He once attached a ball and chain to his leg and appeared in court and also burned court orders. It was all part of his controversial crusade to legalize assisted suicide.
When Farha asked if his flamboyant style led to his incarceration, Kevorkian's voice quickly sharpened: He shouted: "All the petitions and all the writing doesn't help. You must take action, and the action of necessity must be flamboyant because of its controversial nature.”
Today, Oregon is the only state that allows physician-assisted suicide. Switzerland, the Netherlands and Belgium also allow it.
Farha then asked if Kevorkian thought he could have been acquitted if he hired an attorney for the Youk case. Kevorkian chose to represent himself, despite being acquitted in previous trials.
Again, Kevorkian's voice rose to a boil.
"I didn't want success, I told you. I wanted the conviction!”
Students laughed when he added: "I'm not stupid. I know what I'm doing.”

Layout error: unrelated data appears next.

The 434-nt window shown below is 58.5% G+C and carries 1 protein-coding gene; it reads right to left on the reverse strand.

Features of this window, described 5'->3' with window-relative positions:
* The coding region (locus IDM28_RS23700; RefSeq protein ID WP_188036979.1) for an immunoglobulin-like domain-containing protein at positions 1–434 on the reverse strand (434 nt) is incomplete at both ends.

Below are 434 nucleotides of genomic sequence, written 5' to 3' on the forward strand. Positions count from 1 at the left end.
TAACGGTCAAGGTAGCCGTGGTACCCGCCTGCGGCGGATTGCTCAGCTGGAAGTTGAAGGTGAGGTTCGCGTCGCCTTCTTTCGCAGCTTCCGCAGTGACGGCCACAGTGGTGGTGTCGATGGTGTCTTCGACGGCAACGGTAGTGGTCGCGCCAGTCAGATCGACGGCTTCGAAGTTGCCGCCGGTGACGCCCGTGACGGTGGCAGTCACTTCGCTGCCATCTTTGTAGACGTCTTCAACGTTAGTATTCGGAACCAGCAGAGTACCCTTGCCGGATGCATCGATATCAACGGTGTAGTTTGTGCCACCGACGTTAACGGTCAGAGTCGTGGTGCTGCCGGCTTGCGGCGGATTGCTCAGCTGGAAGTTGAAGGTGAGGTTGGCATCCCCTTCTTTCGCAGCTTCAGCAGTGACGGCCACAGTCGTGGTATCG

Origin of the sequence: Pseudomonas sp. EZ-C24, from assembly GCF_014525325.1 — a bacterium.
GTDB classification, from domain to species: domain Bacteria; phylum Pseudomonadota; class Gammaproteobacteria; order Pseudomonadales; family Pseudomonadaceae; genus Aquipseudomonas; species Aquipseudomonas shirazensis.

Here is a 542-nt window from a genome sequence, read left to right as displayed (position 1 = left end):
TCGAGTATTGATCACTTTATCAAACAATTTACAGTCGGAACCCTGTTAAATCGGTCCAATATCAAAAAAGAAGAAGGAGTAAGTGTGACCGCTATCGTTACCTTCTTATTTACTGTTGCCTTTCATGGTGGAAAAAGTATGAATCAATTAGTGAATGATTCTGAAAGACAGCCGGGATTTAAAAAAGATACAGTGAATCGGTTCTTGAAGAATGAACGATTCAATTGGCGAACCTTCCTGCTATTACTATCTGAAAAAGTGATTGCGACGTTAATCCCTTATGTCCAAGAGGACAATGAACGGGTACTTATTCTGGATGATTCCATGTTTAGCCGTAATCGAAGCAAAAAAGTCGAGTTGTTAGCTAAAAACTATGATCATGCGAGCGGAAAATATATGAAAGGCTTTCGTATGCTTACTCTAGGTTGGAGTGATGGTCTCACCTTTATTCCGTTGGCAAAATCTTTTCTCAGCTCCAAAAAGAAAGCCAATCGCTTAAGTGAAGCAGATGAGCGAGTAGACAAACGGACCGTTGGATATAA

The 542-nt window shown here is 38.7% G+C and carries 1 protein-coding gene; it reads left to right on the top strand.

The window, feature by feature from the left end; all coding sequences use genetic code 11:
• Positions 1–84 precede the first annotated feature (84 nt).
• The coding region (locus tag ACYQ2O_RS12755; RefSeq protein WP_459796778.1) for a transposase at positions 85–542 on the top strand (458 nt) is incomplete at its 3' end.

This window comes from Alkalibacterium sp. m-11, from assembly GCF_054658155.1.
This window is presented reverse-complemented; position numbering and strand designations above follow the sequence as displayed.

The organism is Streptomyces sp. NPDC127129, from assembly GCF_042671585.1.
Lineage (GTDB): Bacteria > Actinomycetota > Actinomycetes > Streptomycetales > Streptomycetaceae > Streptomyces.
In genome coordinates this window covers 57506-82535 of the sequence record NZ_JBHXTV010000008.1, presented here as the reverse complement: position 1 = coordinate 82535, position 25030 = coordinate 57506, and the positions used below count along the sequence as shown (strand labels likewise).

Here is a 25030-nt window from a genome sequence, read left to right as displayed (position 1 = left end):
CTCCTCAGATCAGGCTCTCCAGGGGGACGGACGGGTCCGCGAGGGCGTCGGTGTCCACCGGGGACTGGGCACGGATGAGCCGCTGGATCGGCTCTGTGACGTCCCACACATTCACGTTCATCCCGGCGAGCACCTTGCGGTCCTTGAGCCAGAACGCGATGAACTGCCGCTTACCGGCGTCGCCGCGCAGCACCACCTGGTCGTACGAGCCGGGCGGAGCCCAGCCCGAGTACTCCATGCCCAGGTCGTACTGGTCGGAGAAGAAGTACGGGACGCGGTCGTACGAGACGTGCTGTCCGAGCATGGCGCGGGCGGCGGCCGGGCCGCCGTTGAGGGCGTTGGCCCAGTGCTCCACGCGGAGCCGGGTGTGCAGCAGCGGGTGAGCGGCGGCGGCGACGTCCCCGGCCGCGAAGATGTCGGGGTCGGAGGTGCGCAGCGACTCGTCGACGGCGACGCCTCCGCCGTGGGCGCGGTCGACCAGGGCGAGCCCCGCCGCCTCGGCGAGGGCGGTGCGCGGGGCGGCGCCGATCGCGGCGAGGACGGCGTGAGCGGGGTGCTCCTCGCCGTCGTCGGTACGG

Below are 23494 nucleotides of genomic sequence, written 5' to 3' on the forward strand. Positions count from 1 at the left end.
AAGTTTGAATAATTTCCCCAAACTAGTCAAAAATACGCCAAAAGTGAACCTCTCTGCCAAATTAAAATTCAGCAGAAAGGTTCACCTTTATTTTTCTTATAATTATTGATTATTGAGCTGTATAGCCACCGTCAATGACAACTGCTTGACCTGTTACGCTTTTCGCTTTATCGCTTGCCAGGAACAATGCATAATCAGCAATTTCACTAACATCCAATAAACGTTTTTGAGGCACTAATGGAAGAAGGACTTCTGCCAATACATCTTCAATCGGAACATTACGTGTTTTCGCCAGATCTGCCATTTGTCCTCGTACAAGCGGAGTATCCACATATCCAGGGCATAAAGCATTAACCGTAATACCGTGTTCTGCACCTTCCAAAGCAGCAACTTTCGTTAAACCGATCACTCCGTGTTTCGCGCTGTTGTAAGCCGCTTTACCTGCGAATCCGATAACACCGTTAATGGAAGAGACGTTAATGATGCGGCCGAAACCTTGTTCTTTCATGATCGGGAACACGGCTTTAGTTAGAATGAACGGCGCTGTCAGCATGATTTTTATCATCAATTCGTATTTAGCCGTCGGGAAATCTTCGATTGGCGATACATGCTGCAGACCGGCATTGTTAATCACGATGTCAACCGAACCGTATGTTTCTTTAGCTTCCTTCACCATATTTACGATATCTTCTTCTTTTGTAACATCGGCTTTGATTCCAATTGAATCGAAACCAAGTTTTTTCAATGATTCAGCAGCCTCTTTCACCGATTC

Kevorkian repeatedly pointed to fear as a reason the public generally disagrees with his stance that assisted suicide is an inherent human right.
"Fear controls this country,” Kevorkian said.
He quoted French philosopher Voltaire, saying "it is dangerous to be right on matters in which the established authorities are wrong.” The Patriot Act was one example Kevorkian gave of fear dictating people's decisions.
He called the U.S a "Dark Age society.”
Assisted death: why, when
Kevorkian's tone softened when he explained the underlying reason for his stance on assisted suicide. "I don't like to see suffering humanity.”
But he then revealed something Farha said he'd never heard Kevorkian say before. Farha still expresses surprise when hearing Kevorkian say that psychiatric conditions could, in some instances, warrant assisted suicide.
"That's an extreme position,” Farha said this summer. "I wish I would have thought to ask him which conditions he was referring to.”
One student asked if Kevorkian, who said he is agnostic, would still believe euthanasia was ethical if he was a Christian.
"Euthanasia has nothing to do with religion. It's a medical problem,” Kevorkian said. "The person himself, the patient, has the right to choose.”
An automated voice interrupted the conversation: "You have one minute left.”
The professors thanked Kevorkian for his "courage” to stand up for his beliefs and make the secret call.
"They (the students) knew they had heard history,” Farha said.
"You people have had a very unusual experience,” Holmes told the students.